I have this way of thinking about two different kinds of guitar feedback:

-Gain based feedback
-Volume based feedback

Gain based feedback can happen at any volume, and requires distortion, adds sustain to notes/harmonics, etc.

Volume based feedback happens at high volumes, doesn't require distortion and is much more sensitive to physical motion (motion of the instrument changes the pitch of the feedback very easily). There is a greater variety of the actual tones that feed back, more tones than the guitar itself can make via notes and harmonics. Microphones feedback in this way.

I'm hoping to have my guitarist use a very low-gain / clear distortion, but I still want lots of feedback. Are there any tips for getting more of this "volume based feedback" that I'm describing, besides the obvious "use more cabinets and turn up louder"?

Here's some examples that feature this sort of harsh feedback I'm trying to achieve:

2 Answers 2


I have this way of thinking about two different kinds of guitar feedback:

-Gain based feedback

-Volume based feedback

I don't believe that's correct. When a positive feedback occurs the output signal of the system (guitar string → pickup → amplifier → speaker → air) comes back to the input of the system (guitar) and it is amplified again even more. This process would repeat infinitely, resulting in an infinitely loud sound, but in practice one or some of the elements (commonly: some amplifier circuit in an amp, preamp, effect pefal) will soon saturate resulting in sound distortion and also steady volume.

In the recordings you linked I can hear a fair amount of distortion, it doesn't really sound unusual to me. You achieve such sound by tweaking settings of the amplifier, maybe distortion pedals and eq, maybe choosing one amp or can over another. It also matters what notes you play. With guitar distortion most intervals will produce very "dirty" sound.

To achieve feedback that doesn't involve distortion, possible options are:

  • use strong compression or limiting effect
  • use sustain device like ebow, or sustain pickups (e.g. Fernandes, Moog guitar...)
  • send guitar sound to two amps (preferable in separate rooms). Let the guitarist stand next to an amp with high distortion, while recording the amp with clean sound.

but from what I understand from your post, this is not the sound you're looking for.

  • 1
    Ahh you just helped me clarify something: The feedback I'm looking for is the kind where the strings DO NOT vibrate at all. I will mix in the strings vibrating with notes, etc, but I really want that direct "pickup to speaker" hissing shriek .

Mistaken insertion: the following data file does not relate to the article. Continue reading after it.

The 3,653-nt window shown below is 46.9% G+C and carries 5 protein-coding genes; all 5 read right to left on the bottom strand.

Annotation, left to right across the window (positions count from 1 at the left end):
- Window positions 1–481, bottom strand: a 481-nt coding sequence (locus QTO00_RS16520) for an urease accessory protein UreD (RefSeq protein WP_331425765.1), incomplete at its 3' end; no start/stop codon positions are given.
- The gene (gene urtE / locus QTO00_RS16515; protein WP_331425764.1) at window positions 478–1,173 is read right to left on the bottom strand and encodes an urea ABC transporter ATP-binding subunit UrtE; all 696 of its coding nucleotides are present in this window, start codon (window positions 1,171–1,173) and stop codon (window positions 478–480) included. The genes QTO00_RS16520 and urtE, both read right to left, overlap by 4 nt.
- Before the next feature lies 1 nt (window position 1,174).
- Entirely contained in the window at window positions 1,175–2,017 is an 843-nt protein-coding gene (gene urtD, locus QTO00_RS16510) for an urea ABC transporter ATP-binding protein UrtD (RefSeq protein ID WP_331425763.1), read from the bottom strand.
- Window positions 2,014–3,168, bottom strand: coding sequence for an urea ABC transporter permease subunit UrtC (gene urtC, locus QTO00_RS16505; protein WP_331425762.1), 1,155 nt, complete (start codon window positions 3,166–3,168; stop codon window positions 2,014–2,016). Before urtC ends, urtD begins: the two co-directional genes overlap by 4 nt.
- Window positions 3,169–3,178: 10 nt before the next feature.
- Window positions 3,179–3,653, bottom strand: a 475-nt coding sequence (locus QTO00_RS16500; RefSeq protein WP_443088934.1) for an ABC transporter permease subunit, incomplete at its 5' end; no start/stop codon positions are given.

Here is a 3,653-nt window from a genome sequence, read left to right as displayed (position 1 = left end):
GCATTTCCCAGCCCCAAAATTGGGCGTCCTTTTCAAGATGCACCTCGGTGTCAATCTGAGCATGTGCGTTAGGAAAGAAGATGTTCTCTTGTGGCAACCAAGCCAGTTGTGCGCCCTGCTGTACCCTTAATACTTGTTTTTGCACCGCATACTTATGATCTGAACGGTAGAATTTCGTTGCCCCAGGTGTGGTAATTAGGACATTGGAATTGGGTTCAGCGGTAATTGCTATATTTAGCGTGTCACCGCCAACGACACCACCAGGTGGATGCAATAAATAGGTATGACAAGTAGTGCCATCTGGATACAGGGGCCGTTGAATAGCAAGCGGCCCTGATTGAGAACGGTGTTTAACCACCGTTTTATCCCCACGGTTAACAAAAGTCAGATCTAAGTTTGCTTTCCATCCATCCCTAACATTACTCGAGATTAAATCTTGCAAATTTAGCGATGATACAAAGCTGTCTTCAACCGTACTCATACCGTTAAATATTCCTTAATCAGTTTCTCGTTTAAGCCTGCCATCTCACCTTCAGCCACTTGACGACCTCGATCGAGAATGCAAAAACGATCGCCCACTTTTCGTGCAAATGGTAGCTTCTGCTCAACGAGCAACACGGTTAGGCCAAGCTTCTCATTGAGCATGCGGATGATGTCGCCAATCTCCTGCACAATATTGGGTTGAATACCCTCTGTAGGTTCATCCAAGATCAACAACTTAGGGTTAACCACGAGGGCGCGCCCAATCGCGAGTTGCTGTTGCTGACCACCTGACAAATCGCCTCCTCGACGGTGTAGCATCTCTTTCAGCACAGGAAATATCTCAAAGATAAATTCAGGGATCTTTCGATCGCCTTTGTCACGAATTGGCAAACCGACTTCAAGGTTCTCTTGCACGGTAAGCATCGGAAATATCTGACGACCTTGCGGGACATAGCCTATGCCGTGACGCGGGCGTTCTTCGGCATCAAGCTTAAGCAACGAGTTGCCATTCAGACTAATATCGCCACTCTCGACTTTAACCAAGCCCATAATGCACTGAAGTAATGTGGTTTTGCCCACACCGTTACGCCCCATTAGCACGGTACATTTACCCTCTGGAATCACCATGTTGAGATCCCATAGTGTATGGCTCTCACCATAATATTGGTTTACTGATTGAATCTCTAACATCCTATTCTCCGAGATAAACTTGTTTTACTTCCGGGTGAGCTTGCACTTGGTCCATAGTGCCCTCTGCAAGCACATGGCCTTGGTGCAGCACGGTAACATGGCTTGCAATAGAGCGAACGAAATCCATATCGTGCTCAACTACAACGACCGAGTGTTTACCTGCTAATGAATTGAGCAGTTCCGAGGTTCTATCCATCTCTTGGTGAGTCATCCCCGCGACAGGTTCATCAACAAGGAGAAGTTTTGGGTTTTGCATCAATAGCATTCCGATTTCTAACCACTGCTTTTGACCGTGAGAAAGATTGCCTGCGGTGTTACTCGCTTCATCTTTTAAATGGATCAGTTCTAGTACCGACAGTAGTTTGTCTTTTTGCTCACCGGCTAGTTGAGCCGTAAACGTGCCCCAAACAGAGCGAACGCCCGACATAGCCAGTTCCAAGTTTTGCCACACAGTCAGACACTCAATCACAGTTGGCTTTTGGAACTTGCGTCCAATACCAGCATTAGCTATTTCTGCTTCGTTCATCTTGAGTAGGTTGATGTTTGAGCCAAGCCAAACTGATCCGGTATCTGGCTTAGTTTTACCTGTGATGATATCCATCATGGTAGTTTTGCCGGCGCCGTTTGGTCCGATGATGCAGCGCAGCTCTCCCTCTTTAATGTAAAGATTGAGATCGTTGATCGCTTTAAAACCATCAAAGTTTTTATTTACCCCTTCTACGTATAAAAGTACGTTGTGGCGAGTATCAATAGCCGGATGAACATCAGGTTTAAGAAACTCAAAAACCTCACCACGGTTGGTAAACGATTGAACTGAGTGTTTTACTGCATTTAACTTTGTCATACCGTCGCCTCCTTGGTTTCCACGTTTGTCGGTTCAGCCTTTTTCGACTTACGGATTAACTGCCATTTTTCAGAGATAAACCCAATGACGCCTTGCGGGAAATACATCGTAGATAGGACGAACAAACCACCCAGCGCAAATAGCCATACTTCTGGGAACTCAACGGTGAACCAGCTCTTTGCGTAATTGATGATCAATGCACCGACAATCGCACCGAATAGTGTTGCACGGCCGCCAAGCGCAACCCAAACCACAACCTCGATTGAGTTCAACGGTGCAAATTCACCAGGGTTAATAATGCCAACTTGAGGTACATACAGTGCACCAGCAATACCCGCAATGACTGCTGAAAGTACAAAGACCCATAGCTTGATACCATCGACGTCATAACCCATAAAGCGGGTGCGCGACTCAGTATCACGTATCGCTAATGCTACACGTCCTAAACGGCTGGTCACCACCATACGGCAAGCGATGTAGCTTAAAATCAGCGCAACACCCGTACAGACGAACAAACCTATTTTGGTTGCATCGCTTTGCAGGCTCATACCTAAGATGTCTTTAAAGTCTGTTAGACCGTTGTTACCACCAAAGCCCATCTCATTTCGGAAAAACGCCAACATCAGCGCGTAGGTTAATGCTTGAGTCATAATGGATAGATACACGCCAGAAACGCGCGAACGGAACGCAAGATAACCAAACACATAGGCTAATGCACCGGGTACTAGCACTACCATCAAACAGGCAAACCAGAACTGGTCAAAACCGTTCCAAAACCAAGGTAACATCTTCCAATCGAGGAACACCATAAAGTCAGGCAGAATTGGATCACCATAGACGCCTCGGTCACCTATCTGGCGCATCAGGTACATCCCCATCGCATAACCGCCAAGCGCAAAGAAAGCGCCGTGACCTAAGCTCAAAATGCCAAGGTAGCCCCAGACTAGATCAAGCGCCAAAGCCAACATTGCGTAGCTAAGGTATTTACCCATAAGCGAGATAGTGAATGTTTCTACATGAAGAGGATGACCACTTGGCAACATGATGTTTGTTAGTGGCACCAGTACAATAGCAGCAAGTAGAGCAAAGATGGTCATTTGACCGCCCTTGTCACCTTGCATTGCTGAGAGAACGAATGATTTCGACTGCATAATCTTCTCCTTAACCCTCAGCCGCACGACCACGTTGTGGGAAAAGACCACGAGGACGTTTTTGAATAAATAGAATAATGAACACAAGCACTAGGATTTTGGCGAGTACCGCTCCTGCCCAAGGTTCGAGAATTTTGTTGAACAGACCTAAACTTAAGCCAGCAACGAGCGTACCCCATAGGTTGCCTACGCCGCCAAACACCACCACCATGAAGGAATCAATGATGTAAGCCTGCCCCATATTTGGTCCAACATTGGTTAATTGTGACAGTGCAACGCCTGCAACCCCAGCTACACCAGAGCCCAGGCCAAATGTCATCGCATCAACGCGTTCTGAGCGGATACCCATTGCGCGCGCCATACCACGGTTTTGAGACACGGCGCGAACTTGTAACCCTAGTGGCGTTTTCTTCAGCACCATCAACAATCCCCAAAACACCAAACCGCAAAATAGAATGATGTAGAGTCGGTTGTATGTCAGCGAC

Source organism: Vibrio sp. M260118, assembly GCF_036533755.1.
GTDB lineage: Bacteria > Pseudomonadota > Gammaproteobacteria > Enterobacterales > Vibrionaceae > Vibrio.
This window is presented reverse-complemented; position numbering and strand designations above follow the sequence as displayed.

– JacobIRR
    Apr 15, 2021 at 20:34
  • @JacobIRR Indeed, you can get feedback from the pickups, especially bad quality pickups (pickups that can move, or that have coils that can move)... This is not something I ever explored much. Apr 15, 2021 at 21:06

The terminology in your question has nothing whatsoever to do with what you are looking for, judging from your additional comments.

There is acoustic feedback for electric guitars (involving the strings) and magnetic feedback (feeding directly from the speaker into the pickup). It would appear you are looking for the latter.

For magnetic feedback to work, you should not be using humbuckers since they are, by design, insensitive against somewhat homogeneous external magnetic fields. Single-coil pickups are better for that. Use a single pickup with full tone, at least until you manage getting first results.

Dampen the strings and hold the relevant pickup really close to the speaker.

You stand better chances with older speakers that may have less elaborate magnetic shielding. Basically magnetic interference is not an overly desirable trait (you want to be able to put an amp near a speaker without howling as a result) so technology tries to avoid it to various success.

Cabinets with a single large speaker may be the most likely candidates for smooth howling.

Of course, piezo tweeters (which work with electric rather than magnetic fields for activation) are completely useless for that feat.

  • That’s a great point about single coils
    – JacobIRR
    Apr 16, 2021 at 1:00

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